Probiotics are almost always the first supplement I reach for when it comes to addressing anything gut-related. The health benefits of probiotics can hardly be understated when considering the abundant research supporting their efficacy. Probiotics introduce good bacteria and fungi into your microbiome to provide a host of health benefits that reach far beyond gut-related symptoms. Benefits of probiotics include [1, 2, 3, 4, 5, 6, 7, 8

  • Correcting dysbiosis
  • Improving leaky gut
  • Reducing immune system activation
  • Anti-inflammatory properties
  • Reducing visceral hypersensitivity
  • Improving motility
  • Improving bowel movements and regularity
  • Treating infections like SIBO, Giardia, and vaginal Candida (yeast infection)
  • Reducing antibiotic-related digestive side effects like diarrhea
  • Improving inflammation-related mood and cognition issues like anxiety, depression, and brain fog through the gut-brain axis 

High-quality research shows that probiotics are consistently better than placebos at improving leaky gut, reducing inflammation, increasing beneficial bacteria and biodiversity, and correcting dysbiosis [2]. Each of these conditions is linked to all manner of health challenges, so correcting at the gut level has far-reaching benefits across the whole picture of your health.

Probiotics are an excellent treatment for common gut ailments like IBS, IBD, constipation, and for preventing the side effects of antibiotic treatments [1, 6, 9, 10, 11]. Low biodiversity in the gut microbiome has been associated with mood issues like anxiety and depression, IBS and IBD symptoms, as well as decreased immune function.

This isn’t to say that taking a daily probiotic will cure every ailment you have, but it’s a key ingredient to improving certain health issues at the root cause. By taking a daily supplement and adding probiotic-rich foods like sauerkraut, kimchi, kefir, kombucha, and plain yogurt to your diet, you will be consistently adding those beneficial microbes into your gut bacteria ecosystem, improving the microbial diversity in your gut, and giving yourself the best chance at getting on top of your health challenges.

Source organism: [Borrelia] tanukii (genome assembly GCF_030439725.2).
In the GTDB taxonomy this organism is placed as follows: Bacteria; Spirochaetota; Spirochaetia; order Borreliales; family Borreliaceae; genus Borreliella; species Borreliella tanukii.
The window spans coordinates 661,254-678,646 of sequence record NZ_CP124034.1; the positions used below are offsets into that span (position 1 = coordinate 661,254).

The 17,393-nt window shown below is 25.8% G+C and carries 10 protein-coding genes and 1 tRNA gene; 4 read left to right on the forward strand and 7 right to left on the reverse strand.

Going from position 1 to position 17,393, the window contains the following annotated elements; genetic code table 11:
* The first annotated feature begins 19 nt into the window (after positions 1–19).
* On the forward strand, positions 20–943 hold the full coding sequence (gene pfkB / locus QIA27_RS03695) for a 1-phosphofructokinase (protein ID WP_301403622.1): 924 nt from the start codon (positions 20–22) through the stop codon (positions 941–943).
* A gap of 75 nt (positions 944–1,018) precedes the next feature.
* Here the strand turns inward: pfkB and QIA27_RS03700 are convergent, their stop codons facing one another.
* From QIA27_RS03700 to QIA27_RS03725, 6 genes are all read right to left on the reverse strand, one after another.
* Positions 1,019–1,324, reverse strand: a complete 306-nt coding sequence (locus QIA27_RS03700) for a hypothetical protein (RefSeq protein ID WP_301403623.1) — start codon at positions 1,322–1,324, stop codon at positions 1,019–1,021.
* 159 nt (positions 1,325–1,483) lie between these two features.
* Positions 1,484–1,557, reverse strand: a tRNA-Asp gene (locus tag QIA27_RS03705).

How to Choose A Probiotic

Probiotic supplements come in serving sizes of billions—sometimes trillions—of live bacteria and fungi in each capsule or packet. The best probiotics offer a wide variety of probiotic strains and species. Based on observation in my clinic, I recommend including all three categories into one formula for maximum impact. The three types and my recommended dosing are below.

Dosing by Type of Probiotic:

  • Lactobacillus/bifidobacterium: 1–50 billion CFU
    • 2–3 months
  • Bacillus (soil-based) species: 2–6 billion CFU
    • 2–3 months
  • Saccharomyces boulardii: 10–15 billion CFU
    • 2–3 months
best gut health supplements

You may also want to simplify the process by trying my Triple Therapy Probiotic Powder Sticks, which contain the proportions of all three categories above.

Key Point: Probiotics are the most researched gut-supportive supplement available and have been shown to improve all manner of gut challenges. Combine two or three categories for maximum impact.